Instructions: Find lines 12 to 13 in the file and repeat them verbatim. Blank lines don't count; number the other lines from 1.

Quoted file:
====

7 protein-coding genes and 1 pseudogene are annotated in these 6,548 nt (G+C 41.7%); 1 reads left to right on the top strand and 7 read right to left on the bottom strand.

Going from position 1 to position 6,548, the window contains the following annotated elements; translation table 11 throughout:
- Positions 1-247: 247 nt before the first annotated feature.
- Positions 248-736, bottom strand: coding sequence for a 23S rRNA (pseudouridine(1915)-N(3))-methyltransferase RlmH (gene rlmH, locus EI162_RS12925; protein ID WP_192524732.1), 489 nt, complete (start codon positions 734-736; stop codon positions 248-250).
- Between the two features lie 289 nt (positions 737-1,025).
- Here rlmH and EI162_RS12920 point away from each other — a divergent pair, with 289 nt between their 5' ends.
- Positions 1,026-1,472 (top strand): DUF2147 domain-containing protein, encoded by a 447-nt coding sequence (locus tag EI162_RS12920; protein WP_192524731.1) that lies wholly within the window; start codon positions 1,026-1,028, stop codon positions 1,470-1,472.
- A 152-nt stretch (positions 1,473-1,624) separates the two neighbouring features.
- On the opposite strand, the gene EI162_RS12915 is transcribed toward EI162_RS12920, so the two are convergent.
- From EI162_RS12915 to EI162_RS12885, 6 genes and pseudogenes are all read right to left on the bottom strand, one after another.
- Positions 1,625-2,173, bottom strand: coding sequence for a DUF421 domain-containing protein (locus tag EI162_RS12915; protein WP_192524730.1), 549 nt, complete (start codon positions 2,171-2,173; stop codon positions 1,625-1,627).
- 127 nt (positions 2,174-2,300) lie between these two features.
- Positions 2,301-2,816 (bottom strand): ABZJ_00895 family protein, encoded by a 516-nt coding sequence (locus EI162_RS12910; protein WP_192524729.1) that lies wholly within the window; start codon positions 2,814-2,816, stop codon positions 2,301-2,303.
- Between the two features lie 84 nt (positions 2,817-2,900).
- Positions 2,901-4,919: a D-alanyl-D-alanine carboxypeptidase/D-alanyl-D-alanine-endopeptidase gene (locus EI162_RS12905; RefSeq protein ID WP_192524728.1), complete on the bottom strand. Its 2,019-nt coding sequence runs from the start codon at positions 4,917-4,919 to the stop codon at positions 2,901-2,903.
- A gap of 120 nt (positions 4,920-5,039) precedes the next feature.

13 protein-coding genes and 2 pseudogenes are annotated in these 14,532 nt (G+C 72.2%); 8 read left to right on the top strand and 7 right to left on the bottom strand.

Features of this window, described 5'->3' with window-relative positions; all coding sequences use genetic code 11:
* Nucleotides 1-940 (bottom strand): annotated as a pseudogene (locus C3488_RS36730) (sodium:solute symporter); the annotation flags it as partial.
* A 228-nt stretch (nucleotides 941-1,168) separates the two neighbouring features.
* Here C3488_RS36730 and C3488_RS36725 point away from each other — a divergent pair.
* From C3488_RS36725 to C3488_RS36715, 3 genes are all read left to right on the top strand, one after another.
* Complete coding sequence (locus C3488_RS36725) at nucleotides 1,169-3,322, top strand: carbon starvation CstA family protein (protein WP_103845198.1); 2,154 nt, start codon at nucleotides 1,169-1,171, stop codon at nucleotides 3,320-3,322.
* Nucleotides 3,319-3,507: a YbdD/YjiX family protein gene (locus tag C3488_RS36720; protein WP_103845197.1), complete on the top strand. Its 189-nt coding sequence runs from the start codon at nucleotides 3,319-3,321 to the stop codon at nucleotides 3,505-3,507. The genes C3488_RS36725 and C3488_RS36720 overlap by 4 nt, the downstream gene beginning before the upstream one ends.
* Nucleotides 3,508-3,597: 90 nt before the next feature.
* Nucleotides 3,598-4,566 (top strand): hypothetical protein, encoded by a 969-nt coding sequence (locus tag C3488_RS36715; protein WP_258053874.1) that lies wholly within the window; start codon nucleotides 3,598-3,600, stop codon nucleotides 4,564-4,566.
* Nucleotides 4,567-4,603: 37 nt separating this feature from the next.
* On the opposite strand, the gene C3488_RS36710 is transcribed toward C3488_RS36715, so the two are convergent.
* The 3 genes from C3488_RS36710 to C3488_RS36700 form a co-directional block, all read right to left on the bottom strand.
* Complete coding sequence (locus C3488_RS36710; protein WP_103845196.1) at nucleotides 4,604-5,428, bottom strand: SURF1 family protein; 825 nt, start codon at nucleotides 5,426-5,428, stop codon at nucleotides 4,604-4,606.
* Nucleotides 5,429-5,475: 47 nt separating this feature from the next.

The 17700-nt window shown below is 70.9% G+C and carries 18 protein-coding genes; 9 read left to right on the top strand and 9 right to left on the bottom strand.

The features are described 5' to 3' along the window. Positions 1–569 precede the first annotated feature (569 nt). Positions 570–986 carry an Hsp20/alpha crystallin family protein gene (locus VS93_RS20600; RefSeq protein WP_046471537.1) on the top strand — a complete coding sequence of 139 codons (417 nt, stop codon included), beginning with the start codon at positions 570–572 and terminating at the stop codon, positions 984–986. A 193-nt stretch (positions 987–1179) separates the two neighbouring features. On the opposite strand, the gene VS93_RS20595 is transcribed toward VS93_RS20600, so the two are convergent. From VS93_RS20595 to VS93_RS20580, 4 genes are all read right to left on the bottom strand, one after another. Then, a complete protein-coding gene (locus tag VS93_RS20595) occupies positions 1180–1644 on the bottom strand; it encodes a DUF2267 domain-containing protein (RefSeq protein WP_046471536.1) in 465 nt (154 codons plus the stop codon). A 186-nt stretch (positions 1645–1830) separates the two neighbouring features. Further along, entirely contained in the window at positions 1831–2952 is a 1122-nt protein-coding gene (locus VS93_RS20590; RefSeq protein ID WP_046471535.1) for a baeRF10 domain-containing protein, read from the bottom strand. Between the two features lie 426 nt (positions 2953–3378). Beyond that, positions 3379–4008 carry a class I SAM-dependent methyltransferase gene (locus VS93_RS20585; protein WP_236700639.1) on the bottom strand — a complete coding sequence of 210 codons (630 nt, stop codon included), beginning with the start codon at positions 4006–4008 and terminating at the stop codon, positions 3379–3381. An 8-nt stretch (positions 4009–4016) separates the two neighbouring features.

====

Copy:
- 127 nt (positions 2,174-2,300) lie between these two features.
- Positions 2,301-2,816 (bottom strand): ABZJ_00895 family protein, encoded by a 516-nt coding sequence (locus EI162_RS12910; protein WP_192524729.1) that lies wholly within the window; start codon positions 2,814-2,816, stop codon positions 2,301-2,303.